The folk songs of my youth are always played in a bluesy style now. Maybe this is not an auspicious time for my last-ditch attempt to make it as a singing star, but when I met the sugar daddy I just had to give it a try.
Now I’m up here on the vertigo heights of this stage, leaning over the microphone as I cajole the audience to look beyond the mundane consciousness of every day to something wilder, which refreshes like a spring of mineral water. Belting out the song I am not; my natural voice is soft, and the rhythm section says it better than I can with even the most basic beat. Just close your eyes and any rhythm is a path to an altered state. Under the stage lights the shadows of amplifiers lengthen unexpectedly and gyrate to the music. Dissolution follows, at least for the concert hall, yet here we all stand at the end so our shadow play cannot be over.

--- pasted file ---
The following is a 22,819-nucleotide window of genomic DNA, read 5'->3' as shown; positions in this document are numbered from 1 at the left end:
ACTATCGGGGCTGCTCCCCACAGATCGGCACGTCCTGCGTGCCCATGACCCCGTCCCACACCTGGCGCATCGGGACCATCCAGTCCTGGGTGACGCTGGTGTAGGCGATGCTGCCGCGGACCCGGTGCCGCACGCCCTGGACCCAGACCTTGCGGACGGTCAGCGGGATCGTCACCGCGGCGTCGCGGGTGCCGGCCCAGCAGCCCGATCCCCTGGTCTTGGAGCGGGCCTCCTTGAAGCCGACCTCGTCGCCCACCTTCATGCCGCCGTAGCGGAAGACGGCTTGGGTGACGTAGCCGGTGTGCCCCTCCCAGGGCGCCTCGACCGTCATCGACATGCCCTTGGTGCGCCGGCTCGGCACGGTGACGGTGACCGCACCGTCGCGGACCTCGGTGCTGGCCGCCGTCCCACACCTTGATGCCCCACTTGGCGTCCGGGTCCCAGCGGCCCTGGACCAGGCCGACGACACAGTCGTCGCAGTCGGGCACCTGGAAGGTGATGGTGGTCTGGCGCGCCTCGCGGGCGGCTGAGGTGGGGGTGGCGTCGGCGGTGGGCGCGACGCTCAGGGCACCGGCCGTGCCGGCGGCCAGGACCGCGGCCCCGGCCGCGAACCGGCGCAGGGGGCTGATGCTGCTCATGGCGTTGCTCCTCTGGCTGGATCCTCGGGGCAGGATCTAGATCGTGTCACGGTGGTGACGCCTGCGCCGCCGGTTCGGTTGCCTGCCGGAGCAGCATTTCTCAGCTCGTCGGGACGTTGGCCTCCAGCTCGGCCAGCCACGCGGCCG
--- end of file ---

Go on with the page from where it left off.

He doesn’t care whether I’m here to sign autographs or to lift hearts; it’s just a gig to him, and who am I to pretend to have met a sugar daddy? It’s really the Devil.